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Magnesium:  The Heart Helper


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Although magnesium has many uses in the human body, it has a major role in the health of the heart.  It has been referred to as "nature's calcium channel-blocker" because of its ability to block the entry of calcium into vascular smooth-muscle cells and heart muscle cells.  As a result, magnesium supplementation can help reduce vascular resistance, lower blood pressure, and lead to more efficient heart function.  Magnesium also helps regulate proper calcium metabolism through its actions on several hormones including parathyroid hormone and calcitonin (1). Studies of pregnancy have shown that the developing placenta and fetus drain maternal magnesium stores, and low levels may contribute to the cardiovascular problems seen during pregnancy (2).  Evidence also suggests that magnesium helps to regulate body temperature (3).

Magnesium deficiencies increase our susceptibility to not only heart disease, but also kidney stones, cancer, insomnia, PMS, and menstrual cramps.  Magnesium lost through the kidneys is increased through diuretic use, diabetes, antibiotics, alcohol, hyperthyroidism, kidney disease, and chronic diarrhea.  Women lose a lot of magnesium during menstrual bleeding.

Magnesium is necessary in more than 300 enzymatic reactions in the body.  Without magnesium, the cells cannot pump potassium and sodium into and out of the cell.  So magnesium deficiency is often the culprit when potassium deficiency is suspected.  One can supplement the diet with potassium, and still not see an improvement in health conditions because the potassium is not getting inside the cells where it is needed.  Magnesium also helps with the absorption of calcium and phosphorus into the bones.  It also helps utilize the B complex Vitamins as well as Vitamin C and E, and helps the body convert blood sugar to energy (3).

Ailments which may benefit from Magnesium supplementation:

Asthma
Chronic obstructive pulmonary disease
Cardiovascular disease
Acute myocardial infarction
Angina
Cardia arrhythmias
Cardomyopathy
Congestive heart failure
High blood pressure
Intermittent claudication
Low HDL-cholesterol
Mitral valve prolapse
Stroke
Diabetes
Eosinophilia-myalgia syndrome
Fatigue
Fibromyalgia
Glaucoma
Hearing Loss
Hypoglycemia
Kidney stones
Migranes
Osteoporosis
Pregnancy toxemia
Premature delivery
Premenstrual syndrome
Dysmenorrhea (4).
Epilepsy
Mental illness
Multiple sclerosis
Nervousness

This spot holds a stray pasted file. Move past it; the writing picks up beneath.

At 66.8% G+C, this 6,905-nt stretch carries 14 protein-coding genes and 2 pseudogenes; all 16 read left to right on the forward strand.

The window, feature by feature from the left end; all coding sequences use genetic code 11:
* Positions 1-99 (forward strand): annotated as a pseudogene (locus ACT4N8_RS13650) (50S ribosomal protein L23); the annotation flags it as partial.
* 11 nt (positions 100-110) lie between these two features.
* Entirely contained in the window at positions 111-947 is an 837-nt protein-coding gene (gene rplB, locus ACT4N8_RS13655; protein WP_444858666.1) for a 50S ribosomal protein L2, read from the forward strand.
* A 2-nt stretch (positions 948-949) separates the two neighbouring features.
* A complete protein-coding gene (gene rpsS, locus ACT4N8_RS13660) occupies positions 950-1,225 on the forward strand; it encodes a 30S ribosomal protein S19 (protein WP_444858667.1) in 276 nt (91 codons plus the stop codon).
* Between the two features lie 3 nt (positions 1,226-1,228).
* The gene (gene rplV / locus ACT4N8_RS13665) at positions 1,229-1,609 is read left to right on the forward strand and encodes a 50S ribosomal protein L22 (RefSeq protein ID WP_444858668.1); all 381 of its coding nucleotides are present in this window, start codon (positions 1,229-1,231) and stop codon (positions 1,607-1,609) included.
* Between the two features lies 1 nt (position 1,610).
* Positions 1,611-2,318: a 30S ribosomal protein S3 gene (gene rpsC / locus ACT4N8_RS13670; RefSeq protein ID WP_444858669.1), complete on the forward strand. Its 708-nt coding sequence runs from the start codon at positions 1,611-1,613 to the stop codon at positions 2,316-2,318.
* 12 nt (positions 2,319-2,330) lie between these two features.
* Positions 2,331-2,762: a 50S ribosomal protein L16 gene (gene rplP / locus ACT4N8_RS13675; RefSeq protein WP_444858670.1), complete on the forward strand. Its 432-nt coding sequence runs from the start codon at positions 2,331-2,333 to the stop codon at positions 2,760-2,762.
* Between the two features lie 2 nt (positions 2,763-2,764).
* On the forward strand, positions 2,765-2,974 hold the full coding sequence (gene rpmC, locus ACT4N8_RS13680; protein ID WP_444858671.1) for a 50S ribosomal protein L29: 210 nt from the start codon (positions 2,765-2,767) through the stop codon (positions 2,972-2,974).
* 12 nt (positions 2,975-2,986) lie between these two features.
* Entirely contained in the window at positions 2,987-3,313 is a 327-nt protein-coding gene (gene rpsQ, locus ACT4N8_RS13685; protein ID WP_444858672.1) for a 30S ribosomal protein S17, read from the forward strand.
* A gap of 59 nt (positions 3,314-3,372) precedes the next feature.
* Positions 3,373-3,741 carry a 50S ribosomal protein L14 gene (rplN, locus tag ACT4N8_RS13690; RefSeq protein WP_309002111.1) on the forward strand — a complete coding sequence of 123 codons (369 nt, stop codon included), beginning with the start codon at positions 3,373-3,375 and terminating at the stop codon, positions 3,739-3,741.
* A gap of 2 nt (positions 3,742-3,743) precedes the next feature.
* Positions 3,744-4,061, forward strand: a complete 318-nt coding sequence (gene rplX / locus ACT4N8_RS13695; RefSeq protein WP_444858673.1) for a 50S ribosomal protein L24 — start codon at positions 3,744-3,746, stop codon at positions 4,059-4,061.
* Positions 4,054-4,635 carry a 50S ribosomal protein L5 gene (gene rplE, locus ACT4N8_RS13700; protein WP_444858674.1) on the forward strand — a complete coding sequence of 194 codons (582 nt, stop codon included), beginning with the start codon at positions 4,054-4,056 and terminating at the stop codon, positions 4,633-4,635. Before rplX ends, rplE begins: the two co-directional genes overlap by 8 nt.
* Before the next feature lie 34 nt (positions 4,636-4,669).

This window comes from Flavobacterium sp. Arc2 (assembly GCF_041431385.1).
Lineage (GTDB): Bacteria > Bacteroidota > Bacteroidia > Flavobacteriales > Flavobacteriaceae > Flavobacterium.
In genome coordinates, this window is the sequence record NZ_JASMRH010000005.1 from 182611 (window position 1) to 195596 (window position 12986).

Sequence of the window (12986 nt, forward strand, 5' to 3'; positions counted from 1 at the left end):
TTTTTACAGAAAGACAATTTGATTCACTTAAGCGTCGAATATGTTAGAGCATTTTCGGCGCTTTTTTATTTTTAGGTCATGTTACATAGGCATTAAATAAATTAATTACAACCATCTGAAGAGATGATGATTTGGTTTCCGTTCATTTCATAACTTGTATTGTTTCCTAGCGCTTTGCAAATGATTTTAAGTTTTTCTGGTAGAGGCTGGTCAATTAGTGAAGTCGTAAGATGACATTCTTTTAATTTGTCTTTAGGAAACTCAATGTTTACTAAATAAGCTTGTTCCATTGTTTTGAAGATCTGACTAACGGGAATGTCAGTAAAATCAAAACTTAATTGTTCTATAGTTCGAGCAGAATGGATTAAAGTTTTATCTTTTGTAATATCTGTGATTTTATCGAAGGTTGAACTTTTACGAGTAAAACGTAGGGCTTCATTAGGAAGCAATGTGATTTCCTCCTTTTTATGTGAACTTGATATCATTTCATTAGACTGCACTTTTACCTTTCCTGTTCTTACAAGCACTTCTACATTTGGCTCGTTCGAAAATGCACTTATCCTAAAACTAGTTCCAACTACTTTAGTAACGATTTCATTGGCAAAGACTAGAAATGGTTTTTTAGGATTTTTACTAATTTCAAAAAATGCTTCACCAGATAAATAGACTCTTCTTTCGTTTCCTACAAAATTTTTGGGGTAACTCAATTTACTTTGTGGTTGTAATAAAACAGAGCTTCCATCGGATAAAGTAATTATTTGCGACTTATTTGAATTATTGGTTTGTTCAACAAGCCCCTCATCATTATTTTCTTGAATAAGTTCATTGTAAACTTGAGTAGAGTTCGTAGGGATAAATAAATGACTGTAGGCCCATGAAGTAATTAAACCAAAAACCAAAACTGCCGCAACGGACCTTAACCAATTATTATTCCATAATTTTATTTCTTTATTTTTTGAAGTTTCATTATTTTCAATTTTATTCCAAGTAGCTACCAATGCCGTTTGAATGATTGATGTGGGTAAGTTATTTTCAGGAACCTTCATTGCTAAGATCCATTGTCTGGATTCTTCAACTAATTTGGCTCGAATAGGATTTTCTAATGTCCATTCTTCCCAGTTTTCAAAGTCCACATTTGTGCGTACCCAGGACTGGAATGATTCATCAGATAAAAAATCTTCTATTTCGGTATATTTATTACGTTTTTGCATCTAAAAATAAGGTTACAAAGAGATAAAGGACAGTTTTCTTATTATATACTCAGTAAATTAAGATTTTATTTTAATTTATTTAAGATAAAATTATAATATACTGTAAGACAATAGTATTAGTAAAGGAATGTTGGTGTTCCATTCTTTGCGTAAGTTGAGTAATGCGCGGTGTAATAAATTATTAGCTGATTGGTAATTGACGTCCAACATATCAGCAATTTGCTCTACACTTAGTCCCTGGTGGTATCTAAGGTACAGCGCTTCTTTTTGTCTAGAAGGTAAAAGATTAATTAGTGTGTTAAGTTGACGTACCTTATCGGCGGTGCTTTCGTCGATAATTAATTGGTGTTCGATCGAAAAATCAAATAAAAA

Neuritis
Parkinson's Disease
Celiac disease
Arthritis
Nephritis
Leg cramps
Muscular excitability
Psoriasis
Vomiting
Alcoholism
Backache (5).

The RDA for magnesium is 350 milligrams for adults.  However, magnesium must be taken in combination with calcium in a 2:1 ratio.  So for every 1,000 milligrams of calcium ingested, there must be 500 milligrams of magnesium.  And since it is suggested that everyone ingest at least 2,000 milligrams of calcium a day, that means at least 1000 milligrams of magnesium and the RDA is severely lacking.

Nutritional sources of magnesium:

Tofu, legumes, seeds, nuts, whole grains, and green leafy vegetables.


 

 To go to the next article in this series, see  Potassium: High Blood Pressure and Fluid Retention

Magnesium taken in concert with coral calcium can be instrumental in healing just about any degenerative disease you want to name.  I'd advise you to get the book "The Calcium Factor" and read for yourself about the startling scientific discoveries you never hear about from your doctor.  There are literally thousands of scientific studies that have been published showing that calcium, which must be taken with magnesium, can reverse cancer, heart disease, allergies, and many, many more.



Standard Process has a Calcium/Magnesium
product in the 5:1 ratio. It is highly absorbable,
and not taken from a dairy source. Check it out!

 




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References:

(1)  Murray, Michael T. (1996).  The Encyclopedia of Nutritional Supplements. Rocklin, CA:  Prima Publishing, p. 162.

(2)  Harvard Heart Letter.  (1991).  Magnesium:  Coming of Age. August, pp. 6-7.  Available Online: [http://www.execpc.com/~magnesum/harvard.html].

(3)  Dunne, Lavon J.  (1990).  Nutrition Almanac. New York:  McGraw-Hill, p. 78.

(4)  Murray, as in (1) above, p. 163.

(5)  Dunne, as in (3) above, p. 79.